When renowned film director Péter Gárdos wrote the story, he intended it as a film script, but eventually he made it into a novel. “Fever at Dawn,” the love story of two Holocaust survivors―the author’s parents―has ever since sold in more than 20 territories.
Sensuality as a subject is becoming ever more impossible to bypass in Hungarian literature. More and more often one finds the body in the centre of literary representation and authors have no choice but to look for a language with which to describe erotic experiences which are, incidentally, known to resist classification.
I was always fascinated by the legends of Budapest – this city is my permanent muse. However traumatized and injured it is, however moody its inhabitants are these days, I love Budapest dearly, and I think it would be impossible for me to ever leave it.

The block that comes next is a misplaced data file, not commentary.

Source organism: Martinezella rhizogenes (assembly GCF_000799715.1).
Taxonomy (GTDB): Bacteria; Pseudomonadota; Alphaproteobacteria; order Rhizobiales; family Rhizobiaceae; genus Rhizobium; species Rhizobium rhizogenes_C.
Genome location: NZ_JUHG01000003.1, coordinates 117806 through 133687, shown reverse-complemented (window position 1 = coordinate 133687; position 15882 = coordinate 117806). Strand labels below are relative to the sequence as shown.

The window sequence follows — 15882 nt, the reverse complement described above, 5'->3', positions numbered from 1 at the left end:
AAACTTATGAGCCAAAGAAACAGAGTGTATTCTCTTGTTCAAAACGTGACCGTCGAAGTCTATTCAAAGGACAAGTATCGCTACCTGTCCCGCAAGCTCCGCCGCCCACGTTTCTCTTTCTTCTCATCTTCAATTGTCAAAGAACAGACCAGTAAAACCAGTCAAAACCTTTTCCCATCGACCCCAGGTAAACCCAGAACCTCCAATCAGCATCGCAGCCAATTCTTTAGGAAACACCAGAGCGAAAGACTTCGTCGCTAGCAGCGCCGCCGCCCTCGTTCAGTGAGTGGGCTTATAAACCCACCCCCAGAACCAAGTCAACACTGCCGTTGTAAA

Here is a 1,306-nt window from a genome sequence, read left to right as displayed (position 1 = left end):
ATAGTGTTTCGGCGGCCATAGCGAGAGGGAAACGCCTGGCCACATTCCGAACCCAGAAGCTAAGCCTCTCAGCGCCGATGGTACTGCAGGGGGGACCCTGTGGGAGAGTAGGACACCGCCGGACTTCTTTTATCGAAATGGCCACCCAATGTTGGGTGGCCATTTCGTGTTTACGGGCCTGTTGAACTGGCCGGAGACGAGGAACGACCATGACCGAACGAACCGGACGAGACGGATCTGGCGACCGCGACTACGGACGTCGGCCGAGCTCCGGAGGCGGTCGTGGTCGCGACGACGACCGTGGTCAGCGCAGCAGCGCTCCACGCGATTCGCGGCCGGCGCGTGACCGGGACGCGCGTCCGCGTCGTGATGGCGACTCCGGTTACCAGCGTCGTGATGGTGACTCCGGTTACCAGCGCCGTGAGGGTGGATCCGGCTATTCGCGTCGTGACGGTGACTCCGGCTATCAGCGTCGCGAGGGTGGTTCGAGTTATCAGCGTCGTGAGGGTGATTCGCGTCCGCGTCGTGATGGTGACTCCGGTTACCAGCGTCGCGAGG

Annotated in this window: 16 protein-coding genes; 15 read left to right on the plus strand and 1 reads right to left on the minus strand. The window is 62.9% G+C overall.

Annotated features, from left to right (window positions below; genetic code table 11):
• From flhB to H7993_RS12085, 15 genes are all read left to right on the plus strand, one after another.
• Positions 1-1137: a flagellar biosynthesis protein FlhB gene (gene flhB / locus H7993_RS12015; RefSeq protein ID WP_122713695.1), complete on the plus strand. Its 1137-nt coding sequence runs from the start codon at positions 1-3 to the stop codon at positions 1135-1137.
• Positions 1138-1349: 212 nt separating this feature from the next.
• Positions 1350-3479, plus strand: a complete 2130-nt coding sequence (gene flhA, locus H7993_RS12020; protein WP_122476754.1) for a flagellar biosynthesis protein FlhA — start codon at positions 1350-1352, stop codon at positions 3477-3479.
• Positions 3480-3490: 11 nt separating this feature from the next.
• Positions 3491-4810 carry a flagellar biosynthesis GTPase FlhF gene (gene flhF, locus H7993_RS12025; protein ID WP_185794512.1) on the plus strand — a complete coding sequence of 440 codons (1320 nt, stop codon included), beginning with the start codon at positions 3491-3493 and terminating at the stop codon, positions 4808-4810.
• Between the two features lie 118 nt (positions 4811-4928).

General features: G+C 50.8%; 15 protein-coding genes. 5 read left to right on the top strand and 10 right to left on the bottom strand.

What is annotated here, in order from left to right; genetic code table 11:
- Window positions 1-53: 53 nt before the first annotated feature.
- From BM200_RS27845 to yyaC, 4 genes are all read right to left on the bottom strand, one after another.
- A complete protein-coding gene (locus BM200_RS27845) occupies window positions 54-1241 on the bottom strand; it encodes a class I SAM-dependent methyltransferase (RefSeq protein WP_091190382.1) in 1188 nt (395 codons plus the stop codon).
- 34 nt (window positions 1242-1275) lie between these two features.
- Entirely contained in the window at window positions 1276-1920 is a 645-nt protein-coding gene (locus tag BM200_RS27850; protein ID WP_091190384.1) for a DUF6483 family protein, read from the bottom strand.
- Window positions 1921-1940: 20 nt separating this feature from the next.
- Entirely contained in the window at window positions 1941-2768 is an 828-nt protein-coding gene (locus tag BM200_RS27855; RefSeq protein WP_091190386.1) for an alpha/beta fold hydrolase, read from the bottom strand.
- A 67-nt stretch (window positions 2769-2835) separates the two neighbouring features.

"so who would dare to name anyone as father, or kin? like a brook continually changing its course, but everywhere reaching the same depth, so does time step from body to body, it has no death, no resurrection."
In the first half of the 1960s, when I was born, and in the second half of the decade, when my memories begin, the village was entering the final phases of its narrative, bitter, sad, already less idyllic, weighted down by strains. The deep fissure, however, was not drawn between the village and the world outside the village, but within the village itself.